The great Rick Steiner, along with his younger brother, Scott, was part of one of wrestling’s all-time greatest tag teams. Since then, however, he has moved on to selling real estate. It seems that going from selling a show to selling property was an easy transition for him. In addition, he serves on his local school board. In one 2006 incident, he was automatically disqualified for running as Rick Steiner instead of under his legal name, Robert Reichsteiner. Regardless, he won unopposed as a write-in. Would you want to run against him?
One of the odder career choices for an NFL player, offensive guard Ed Newman studied law at night while playing for the Miami Dolphins. He became a litigator before he was elected county judge in Miami, Florida. You know what’s even odder? The fact that his former teammate, Tony Nathan, is his bailiff. It’s not unheard of for people who show up for trial in the courtroom to end up asking for autographs from the two former star players.
Karl Malone was the NBA’s MVP twice and is second to only Kareem Abdul-Jabbar in total career points, with 36,928. In addition, he holds some other records, as well as two gold medals in the Olympics. Since then, he’s become a prolific business owner, running several at once. He now owns a Teriyaki Grill, an Eskimoes Ice Cream, and an Arby’s in Ruston, Louisiana. He also dabbles in car dealerships and owns several Jiffy Lubes, as well as having owned a trucking business, even driving trucks himself.
Adrian Dantley, another NBA legend, prefers a more relaxed retirement. After playing for 15 years, he was a coach for a bit before he left basketball behind to be a crossing guard in Silver Spring, Maryland. He makes only $14,000 a year, but that’s all right with him. He doesn’t seem to be too strapped for cash and likes to work in his community. Along with helping the kids, he is able to easy hours and the weekends off. Furthermore, he gets summer vacation off. What can be so bad about that?
After an awesome college career, LaRue Martin’s lackluster NBA career was quite a disappointment for both him and fans alike. Despite this, he refused to let it get him down. He took a job with UPS, gradually working his way to the top. We can’t imagine they had a lot of 7-foot uniforms, but he adjusted just fine. He’s now the Illinois district public affairs and community services manager, having a positive effect on the community with a stellar work ethic.
Giovanni Carmazzi is perhaps most notable for being a quarterback who was drafted ahead of Tom Brady, the GOAT (greatest of all time), a title which is pretty much undebatable at this point. After a fairly disappointing career in the NFL, he played in Europe. Eventually he left gridiron, going pretty much off the grid altogether. He’s now a farmer who doesn’t own a TV, even, practicing yoga. He also owns five goats; maybe that’s compensation for Brady turning out better than him.
While there are many current NFL players who do odd jobs on the off season, only a handful are worth mentioning. Bernard Reedy is one of them, as he makes only $11 an hour working for Car Ride as a driver. This company provides transportation for people in wheelchairs, which Reedy says inspires him. When he gets stuck in traffic, he just thinks about the people he drives around and gets inspired. Well, we’re inspired by you, Bernard Reedy!
Another current NFL player making money on the side as a driver is A.J. Francis. He drives an Uber car just to make some extra cash, which is understandable. While the top players make millions a year, less prolific players simply don’t make those astronomical salaries. He says he rakes in about $40 to $50 an hour driving around, which is something he can do right after practice. Good for him for diversifying and doing something else he likes, especially in a sport where one injury can completely destroy your career.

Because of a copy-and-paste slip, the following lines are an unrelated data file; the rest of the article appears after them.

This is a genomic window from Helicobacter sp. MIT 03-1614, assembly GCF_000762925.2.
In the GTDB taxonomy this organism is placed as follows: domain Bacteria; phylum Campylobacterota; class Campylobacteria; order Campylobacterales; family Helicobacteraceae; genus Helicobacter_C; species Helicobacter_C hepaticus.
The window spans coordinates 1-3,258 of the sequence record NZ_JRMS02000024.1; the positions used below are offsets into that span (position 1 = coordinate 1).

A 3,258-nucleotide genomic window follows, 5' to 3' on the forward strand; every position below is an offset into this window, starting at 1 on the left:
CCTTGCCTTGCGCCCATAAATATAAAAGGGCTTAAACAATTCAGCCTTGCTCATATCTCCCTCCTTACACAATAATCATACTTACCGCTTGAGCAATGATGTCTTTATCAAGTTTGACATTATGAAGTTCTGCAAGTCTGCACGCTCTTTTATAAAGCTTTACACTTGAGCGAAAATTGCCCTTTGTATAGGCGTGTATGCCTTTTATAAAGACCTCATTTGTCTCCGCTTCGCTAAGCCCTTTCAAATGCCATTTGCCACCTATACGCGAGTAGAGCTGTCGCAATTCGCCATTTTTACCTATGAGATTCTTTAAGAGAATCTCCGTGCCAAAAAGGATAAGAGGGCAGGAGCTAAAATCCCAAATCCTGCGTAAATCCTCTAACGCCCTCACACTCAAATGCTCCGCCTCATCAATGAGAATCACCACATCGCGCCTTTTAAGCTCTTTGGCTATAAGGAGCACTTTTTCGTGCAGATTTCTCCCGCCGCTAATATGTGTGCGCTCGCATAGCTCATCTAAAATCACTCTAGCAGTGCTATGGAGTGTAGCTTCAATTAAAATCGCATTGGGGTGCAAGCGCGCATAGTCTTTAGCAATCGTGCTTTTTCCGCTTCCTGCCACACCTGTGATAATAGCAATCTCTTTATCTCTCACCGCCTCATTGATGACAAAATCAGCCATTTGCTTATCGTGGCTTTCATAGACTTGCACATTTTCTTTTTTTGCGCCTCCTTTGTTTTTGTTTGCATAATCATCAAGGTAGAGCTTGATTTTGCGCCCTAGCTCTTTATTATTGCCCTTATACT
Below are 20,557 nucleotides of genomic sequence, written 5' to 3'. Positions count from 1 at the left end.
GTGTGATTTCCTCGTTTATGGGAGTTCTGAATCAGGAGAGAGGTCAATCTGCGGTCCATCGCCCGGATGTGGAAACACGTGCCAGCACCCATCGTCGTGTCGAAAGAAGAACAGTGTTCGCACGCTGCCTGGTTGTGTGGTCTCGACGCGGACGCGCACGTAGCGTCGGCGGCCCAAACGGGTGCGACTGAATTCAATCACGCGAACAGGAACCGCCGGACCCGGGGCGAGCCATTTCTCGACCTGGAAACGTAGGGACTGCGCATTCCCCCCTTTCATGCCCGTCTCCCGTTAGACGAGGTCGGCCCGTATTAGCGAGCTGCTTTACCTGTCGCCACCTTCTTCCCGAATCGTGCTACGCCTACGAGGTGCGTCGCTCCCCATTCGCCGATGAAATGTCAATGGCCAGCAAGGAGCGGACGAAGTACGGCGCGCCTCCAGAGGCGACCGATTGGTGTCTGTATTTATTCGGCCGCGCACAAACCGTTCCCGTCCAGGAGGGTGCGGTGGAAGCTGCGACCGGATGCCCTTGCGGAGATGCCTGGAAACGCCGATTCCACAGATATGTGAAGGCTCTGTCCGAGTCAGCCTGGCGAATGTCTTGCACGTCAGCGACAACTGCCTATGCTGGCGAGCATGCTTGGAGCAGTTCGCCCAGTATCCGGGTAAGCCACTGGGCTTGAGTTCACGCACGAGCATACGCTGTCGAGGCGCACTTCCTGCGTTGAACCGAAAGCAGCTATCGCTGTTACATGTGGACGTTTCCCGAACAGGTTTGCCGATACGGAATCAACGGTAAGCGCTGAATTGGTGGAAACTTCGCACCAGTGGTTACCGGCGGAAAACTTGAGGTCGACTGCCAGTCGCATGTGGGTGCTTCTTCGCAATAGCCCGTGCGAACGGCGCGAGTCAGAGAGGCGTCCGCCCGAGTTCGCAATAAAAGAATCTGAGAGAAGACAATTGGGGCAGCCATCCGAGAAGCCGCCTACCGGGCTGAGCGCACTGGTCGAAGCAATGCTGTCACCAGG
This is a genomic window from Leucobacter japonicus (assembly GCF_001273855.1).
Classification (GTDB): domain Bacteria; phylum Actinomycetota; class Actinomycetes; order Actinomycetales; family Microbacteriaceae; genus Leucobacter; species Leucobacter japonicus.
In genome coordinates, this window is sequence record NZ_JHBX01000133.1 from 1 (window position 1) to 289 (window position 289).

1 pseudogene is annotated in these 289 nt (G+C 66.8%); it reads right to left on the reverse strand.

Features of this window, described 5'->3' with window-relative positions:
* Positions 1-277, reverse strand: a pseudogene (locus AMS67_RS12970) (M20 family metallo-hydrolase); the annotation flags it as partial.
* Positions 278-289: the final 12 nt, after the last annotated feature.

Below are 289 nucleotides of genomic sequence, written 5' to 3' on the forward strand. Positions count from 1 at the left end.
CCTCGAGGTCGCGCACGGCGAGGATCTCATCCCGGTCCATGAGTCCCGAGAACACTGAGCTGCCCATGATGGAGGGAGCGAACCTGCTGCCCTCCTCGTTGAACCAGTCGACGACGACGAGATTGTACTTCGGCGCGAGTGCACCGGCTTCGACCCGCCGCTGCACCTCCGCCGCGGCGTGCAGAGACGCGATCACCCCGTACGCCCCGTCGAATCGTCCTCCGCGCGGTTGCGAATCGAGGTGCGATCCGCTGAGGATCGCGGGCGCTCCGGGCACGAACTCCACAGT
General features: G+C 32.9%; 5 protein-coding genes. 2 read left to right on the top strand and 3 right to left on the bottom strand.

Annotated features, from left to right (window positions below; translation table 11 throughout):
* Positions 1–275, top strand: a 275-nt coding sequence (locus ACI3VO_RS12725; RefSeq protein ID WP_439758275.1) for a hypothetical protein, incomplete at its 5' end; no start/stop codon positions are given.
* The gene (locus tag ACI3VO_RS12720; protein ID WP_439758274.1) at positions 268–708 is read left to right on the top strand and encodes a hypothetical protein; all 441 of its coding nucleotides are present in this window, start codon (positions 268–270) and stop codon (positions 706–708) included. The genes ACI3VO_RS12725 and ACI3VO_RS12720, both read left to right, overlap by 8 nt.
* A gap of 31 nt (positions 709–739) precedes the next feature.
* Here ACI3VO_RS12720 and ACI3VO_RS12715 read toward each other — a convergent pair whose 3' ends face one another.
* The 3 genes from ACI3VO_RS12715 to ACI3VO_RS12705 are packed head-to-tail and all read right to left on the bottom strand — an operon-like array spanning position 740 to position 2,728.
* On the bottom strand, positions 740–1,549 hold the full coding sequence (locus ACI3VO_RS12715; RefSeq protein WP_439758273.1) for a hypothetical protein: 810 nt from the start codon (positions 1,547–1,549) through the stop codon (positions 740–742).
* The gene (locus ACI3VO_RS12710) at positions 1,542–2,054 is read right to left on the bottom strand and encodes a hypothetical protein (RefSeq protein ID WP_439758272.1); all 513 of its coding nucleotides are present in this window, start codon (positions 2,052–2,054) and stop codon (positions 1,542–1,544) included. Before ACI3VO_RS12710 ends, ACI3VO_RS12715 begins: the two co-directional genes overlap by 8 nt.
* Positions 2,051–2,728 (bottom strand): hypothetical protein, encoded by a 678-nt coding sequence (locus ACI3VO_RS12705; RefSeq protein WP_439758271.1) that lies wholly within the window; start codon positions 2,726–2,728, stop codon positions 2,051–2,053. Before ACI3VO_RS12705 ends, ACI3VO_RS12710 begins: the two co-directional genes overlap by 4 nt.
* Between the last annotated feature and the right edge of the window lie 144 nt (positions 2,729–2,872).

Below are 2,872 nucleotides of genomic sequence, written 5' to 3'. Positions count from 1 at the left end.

In addition to fathering future quarterback legends Peyton and Eli Manning, both of whom have won two Super Bowls, Archie Manning also put in 15 years in the NFL. He was great in college, and even though he was selected to the Pro Bowl twice, his teams never did that good. Although he didn’t do great things in his NFL career, his offspring did, so at least he has that. Since then, he has opened up a football-themed restaurant in New Orleans called Manning’s.
Following 10 seasons in the NFL, Brian Orakpo opened up a Gigi’s Cupcakes last December with a former Tennessee Titans teammate, Michael Griffin. The pair chose Bee Cave, Texas, as the location to open up their franchise. Not exactly what you would expect from 6 foot 4, 257-pound former NFL player, but at least it causes far fewer concussions than football. Apparently, Orakpo and Griffin both have a major sweet tooth and thought this was the next logical career move.
Randy Johnson is the oldest baseball player to pitch a perfect game, as well as one of five to have pitched no-hitters in both the American and the National leagues. Since retiring at the age of 47, though, he changed his focus from being a pitcher to taking pictures. He does fairly well, going on tour with bands like Metallica, KISS, Rush, and others. His logo on his website is of a dead bird — a reference to a 2001 game where one of his fastballs hit a bird.
New England Patriots fans owe a lot to Drew Bledsoe. Ever since he joined the team, he helped the team end a seven-season postseason drought. In addition, when he was almost killed by a life-threatening injury, rookie Tom Brady was given the opportunity to shine. The rest is history for the Patriots, who just won their six Super Bowl, but what about Bledsoe? After stints with the Buffalo Bills and the Dallas Cowboys, he founded Doubleback Winery along with close friend, which is considered one of the best in Washington state.
Dan Marino led the Dolphins to the playoffs 10 times and the Super Bowl once. Unfortunately, the Pittsburgh native never won a ring. Despite this, he is widely regarded as one of the best passers to have ever played the game and broke numerous records. Since then, he is the owner of Anthony’s Coal Fired Pizza, with over 60 locations in the northeast and Florida. He is a hard worker, apparently, and says that he doesn’t ever really get a day off.